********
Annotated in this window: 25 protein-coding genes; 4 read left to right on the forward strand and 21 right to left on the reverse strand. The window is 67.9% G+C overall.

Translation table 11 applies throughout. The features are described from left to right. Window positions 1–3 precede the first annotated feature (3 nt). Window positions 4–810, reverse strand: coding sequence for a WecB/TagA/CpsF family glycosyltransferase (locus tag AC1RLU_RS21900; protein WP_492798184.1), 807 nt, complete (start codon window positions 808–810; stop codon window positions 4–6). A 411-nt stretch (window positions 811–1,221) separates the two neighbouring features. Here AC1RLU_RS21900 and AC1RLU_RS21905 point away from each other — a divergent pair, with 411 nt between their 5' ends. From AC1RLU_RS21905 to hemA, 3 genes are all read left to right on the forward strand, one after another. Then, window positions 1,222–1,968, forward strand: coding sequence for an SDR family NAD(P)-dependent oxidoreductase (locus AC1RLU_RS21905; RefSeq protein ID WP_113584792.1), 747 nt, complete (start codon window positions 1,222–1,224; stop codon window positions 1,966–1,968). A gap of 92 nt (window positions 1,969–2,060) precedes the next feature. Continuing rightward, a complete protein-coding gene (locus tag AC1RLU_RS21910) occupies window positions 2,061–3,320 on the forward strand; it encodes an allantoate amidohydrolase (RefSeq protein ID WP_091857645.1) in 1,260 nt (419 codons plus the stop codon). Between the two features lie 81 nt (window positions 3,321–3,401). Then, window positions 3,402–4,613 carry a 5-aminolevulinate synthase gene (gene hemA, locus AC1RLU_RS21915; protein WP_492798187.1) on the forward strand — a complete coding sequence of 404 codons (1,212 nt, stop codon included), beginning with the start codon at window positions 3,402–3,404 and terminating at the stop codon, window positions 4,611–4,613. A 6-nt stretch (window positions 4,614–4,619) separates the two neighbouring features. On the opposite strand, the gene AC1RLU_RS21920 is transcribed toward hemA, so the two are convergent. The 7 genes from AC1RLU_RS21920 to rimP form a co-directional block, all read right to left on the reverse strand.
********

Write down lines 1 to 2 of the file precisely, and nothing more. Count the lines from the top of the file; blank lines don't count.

Annotated in this window: 25 protein-coding genes; 4 read left to right on the forward strand and 21 right to left on the reverse strand. The window is 67.9% G+C overall.

Translation table 11 applies throughout. The features are described from left to right. Window positions 1–3 precede the first annotated feature (3 nt). Window positions 4–810, reverse strand: coding sequence for a WecB/TagA/CpsF family glycosyltransferase (locus tag AC1RLU_RS21900; protein WP_492798184.1), 807 nt, complete (start codon window positions 808–810; stop codon window positions 4–6). A 411-nt stretch (window positions 811–1,221) separates the two neighbouring features. Here AC1RLU_RS21900 and AC1RLU_RS21905 point away from each other — a divergent pair, with 411 nt between their 5' ends. From AC1RLU_RS21905 to hemA, 3 genes are all read left to right on the forward strand, one after another. Then, window positions 1,222–1,968, forward strand: coding sequence for an SDR family NAD(P)-dependent oxidoreductase (locus AC1RLU_RS21905; RefSeq protein ID WP_113584792.1), 747 nt, complete (start codon window positions 1,222–1,224; stop codon window positions 1,966–1,968). A gap of 92 nt (window positions 1,969–2,060) precedes the next feature. Continuing rightward, a complete protein-coding gene (locus tag AC1RLU_RS21910) occupies window positions 2,061–3,320 on the forward strand; it encodes an allantoate amidohydrolase (RefSeq protein ID WP_091857645.1) in 1,260 nt (419 codons plus the stop codon). Between the two features lie 81 nt (window positions 3,321–3,401). Then, window positions 3,402–4,613 carry a 5-aminolevulinate synthase gene (gene hemA, locus AC1RLU_RS21915; protein WP_492798187.1) on the forward strand — a complete coding sequence of 404 codons (1,212 nt, stop codon included), beginning with the start codon at window positions 3,402–3,404 and terminating at the stop codon, window positions 4,611–4,613. A 6-nt stretch (window positions 4,614–4,619) separates the two neighbouring features. On the opposite strand, the gene AC1RLU_RS21920 is transcribed toward hemA, so the two are convergent. The 7 genes from AC1RLU_RS21920 to rimP form a co-directional block, all read right to left on the reverse strand.